Wednesday 16 July 2003

By Amy Taylor, Clare Jerrom and Alex

‘She lied about her age. I’m very, very

The whereabouts of the former US Marine and a 12-year-old
British girl who ran away together after they met on the internet,
is still unknown although they are believed to have parted

Toby Studabaker’s family said last night that he had left
Shevaun Pennington, from Wigan, and contacted the FBI.

The couple flew to Paris together on Saturday and Manchester
police admitted that it had been “frustrating” playing “catch-up”
with the pair after confusion with French police.

Studabaker claims that he believed that the girl he was going to
meet was 19-years of age.

Source:- The Times Wednesday 16 July page 1

Asylum service branded a shambles

A new report has slammed the home office organisation
responsible for dispersing asylum seekers around the country.

The independent review found the National Asylum Support Service
(NASS) to be a shambles, and unable to get on top of the job.

It went on to highlight poor management at all levels of the
organisation with confused procedures and business practices.

Source:- The Times Wednesday 16 July page 2

Internet runaway runs rings around four police

Detectives in Manchester, Paris, Dublin and Detroit were
embroiled in confusion last night when all four forces claimed that
runaway couple Toby Studabaker and Shevauan Pennington were not in
their jurisdiction.

French police disputed Manchester police’s claim that the couple
had taken a flight to Paris on Saturday evening and were now in the
city. The French force stated that an “S.Pennington” had taken a
flight to Liverpool barely an hour after the couple’s alleged Paris
flight would have landed, but Manchester police said they did not
believe this was Shevaun.

The search spread to Ireland due to Studabaker’s relatives
saying that he planned to visit the country. Studabaker’s family
also claimed that he had now contacted the FBI in Detroit.

Source:- The Times Wednesday 16 July page 5

Princess’ fund ‘can give way £10m’

Franklin Mint, the Diana memorabilia producer, gave her memorial
fund the chance to continue to provide £10 million already
outlined as for charity.

The US company, which is suing the fund for malicious
prosecution over its previous failed attempt to stop Franklin Mint
producing souvenirs featuring Diana’s image, promised to safeguard
the cash for good causes.

The fund was forced to cut £10 million of promised payments
to charities when the legal action was launched.

Source:- The Times Wednesday 16 July page 6

A playground for paedophiles

Two years ago, Fiona and Peter Moran, from Edinburgh, discovered
that their 10-year-old daughter Nicole was being groomed by a
paedophile posing as a child in an internet chatroom

Source:- Daily Mail Wednesday 16 July page 19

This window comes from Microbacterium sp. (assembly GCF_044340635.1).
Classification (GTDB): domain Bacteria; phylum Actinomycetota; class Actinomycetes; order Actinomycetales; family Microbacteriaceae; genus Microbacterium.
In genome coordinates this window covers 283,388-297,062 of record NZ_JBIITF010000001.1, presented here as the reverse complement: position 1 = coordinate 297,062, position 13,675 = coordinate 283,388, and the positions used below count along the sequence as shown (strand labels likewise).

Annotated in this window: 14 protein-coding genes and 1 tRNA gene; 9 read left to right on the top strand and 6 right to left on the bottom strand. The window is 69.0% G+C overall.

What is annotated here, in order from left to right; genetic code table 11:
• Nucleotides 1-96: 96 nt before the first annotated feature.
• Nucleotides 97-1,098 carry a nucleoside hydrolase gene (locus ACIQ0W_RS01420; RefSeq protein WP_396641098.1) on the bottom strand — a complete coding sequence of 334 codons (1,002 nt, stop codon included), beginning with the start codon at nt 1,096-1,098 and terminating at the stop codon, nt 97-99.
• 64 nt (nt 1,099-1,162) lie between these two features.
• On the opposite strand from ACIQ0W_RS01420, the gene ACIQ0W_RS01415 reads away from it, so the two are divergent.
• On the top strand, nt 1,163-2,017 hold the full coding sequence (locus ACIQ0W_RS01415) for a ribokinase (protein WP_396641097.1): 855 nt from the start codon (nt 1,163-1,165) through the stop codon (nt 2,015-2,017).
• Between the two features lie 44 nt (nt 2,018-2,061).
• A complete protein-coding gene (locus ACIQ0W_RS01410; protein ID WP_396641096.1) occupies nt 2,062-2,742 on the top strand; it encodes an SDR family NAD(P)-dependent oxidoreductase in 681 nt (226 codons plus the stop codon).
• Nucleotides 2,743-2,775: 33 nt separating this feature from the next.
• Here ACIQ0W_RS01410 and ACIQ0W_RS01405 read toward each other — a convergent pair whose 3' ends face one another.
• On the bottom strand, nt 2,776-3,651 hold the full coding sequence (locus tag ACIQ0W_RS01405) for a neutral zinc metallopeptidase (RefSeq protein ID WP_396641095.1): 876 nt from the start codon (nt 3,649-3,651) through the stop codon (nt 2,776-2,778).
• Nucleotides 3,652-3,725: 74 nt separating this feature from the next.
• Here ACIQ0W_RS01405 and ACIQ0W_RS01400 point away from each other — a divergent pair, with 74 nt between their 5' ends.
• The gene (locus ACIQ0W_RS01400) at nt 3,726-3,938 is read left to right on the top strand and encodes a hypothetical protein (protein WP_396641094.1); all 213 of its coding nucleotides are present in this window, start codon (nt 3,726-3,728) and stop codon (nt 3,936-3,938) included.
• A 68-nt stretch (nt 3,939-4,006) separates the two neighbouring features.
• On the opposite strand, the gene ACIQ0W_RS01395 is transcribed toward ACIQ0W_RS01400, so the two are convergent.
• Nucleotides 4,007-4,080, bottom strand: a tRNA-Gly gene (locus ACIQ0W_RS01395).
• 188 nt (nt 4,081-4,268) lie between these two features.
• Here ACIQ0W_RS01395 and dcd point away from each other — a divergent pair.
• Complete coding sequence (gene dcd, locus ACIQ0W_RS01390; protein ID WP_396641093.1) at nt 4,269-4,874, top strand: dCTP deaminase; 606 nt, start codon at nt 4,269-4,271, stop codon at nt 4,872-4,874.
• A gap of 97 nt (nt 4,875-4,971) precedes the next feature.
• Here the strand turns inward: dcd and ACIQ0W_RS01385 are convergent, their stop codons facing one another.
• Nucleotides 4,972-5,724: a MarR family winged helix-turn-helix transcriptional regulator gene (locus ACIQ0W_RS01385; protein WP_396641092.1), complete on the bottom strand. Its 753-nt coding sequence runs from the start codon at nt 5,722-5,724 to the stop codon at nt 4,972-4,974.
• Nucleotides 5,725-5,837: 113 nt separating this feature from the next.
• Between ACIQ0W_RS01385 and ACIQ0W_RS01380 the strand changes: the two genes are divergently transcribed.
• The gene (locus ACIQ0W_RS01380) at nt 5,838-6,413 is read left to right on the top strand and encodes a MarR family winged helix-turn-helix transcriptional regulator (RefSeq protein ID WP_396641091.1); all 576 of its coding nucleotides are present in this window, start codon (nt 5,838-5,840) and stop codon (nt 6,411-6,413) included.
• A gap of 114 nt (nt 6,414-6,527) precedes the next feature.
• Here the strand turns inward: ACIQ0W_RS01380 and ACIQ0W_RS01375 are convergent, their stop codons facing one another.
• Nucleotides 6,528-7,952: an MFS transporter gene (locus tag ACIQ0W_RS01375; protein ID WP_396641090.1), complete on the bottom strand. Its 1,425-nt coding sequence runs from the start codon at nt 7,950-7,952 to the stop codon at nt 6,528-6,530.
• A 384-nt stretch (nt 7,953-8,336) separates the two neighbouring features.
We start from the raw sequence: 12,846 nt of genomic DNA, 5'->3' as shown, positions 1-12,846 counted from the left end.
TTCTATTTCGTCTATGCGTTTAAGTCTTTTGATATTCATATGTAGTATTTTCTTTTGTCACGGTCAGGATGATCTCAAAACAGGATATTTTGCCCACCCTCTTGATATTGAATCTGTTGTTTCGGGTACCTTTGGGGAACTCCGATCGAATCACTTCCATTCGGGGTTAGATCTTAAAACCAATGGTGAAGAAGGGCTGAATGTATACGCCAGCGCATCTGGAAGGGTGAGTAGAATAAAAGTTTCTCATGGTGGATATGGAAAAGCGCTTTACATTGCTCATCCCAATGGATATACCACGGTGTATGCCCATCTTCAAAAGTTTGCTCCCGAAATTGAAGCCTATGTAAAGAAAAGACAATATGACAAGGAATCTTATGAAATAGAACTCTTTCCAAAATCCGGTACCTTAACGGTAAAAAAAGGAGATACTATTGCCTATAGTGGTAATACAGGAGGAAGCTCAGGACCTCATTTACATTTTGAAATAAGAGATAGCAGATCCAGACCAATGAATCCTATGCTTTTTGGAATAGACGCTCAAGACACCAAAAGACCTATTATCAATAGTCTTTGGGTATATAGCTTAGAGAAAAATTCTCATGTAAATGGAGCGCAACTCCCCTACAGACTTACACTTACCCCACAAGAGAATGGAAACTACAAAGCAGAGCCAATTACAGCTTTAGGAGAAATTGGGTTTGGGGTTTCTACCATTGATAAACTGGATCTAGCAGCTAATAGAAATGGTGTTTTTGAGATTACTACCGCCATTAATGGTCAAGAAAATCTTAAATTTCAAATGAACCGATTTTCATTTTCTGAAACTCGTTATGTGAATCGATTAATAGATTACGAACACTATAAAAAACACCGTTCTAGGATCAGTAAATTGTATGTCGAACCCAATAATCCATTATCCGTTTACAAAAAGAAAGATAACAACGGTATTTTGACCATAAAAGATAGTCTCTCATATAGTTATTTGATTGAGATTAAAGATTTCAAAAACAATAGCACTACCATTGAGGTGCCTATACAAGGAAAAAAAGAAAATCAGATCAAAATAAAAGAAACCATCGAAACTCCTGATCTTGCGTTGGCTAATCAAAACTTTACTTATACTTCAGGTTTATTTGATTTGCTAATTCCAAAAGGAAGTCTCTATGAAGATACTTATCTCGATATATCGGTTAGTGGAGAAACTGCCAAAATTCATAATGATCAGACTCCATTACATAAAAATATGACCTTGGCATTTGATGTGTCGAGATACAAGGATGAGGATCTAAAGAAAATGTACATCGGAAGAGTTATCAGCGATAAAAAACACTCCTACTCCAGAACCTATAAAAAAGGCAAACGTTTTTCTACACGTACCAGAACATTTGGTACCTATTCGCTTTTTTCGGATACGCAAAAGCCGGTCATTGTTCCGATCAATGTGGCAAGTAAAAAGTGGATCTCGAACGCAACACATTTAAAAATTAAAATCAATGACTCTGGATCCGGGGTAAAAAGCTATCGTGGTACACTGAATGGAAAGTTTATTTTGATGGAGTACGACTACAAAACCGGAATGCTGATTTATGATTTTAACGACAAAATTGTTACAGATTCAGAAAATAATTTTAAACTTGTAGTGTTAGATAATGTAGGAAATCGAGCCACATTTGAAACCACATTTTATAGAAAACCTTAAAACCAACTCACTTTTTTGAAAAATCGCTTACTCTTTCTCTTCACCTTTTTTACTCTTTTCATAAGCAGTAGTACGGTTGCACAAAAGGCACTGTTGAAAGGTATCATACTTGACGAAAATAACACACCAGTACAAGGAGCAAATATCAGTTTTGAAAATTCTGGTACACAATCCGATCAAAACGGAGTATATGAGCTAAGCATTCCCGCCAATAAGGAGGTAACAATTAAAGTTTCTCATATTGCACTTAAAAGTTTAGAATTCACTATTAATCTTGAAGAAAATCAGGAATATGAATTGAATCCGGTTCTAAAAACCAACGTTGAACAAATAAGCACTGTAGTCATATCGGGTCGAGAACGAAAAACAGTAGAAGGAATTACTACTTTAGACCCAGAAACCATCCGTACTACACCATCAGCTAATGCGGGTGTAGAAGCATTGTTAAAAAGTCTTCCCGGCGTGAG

Legal redefinition announced

The home secretary is due to announce a new legal definition of
a charity today requiring charities to work for the “public
benefit” in 12 sectors.

The changes will allow human rights organisations, such as
Amnesty International, and amateur sports clubs to gain charitable
status for the first time.

Source:- The Guardian Wednesday 16 July page 6

NHS Performance ratings

Among mental health trusts 14 got three stars, compared to four
last year, 43 got two stars, 28 one star and three no stars.

Source:- The Guardian Wednesday 16 July page 10

Guardian Society

A leap of faith

Some are classed as gangs, others as peer groups. But whatever
the name, something has to be done about youths involved in street
crime and violence.

Source:- Guardian Society Wednesday 16 July page 2

Government snaps up Peabody boss

The head of the Peabody Trust, a leading housing association, is
leaving to head up the implementation of the government’s
communities plan.

From November, Richard McCarthy, who is also chairperson of the
National Housing Federation (NHF), will be director general of the
plan, which was announced by the government in February.

Measures within the plan include the building of 200,000 homes
in four areas in the southeast.

Source:- Guardian Society Wednesday 16 July page 4

Charities to spurn calls to ‘move on’

The government’s calls for the voluntary sector to drop their
campaign for charities to be exempt from VAT has provoked angry
reactions from charity leaders.

John Healy, economic secretary to the Treasury, has said that
the sector should end their calls and move on as irrecoverable VAT
will not be removed.

However, Nick Kavanagh, chairperson of the Charities Tax Reform
Group (CTRG) and finance director of Save the Children, said the
amount of money that the sector was deprived of due to the tax was
too large to ignore.

Source:- Guardian Society Wednesday 16 July page 4

Play for keeps

Sarah Middleton-Lee on the community that has transformed a
hangout for drug dealers into a haven for children and parents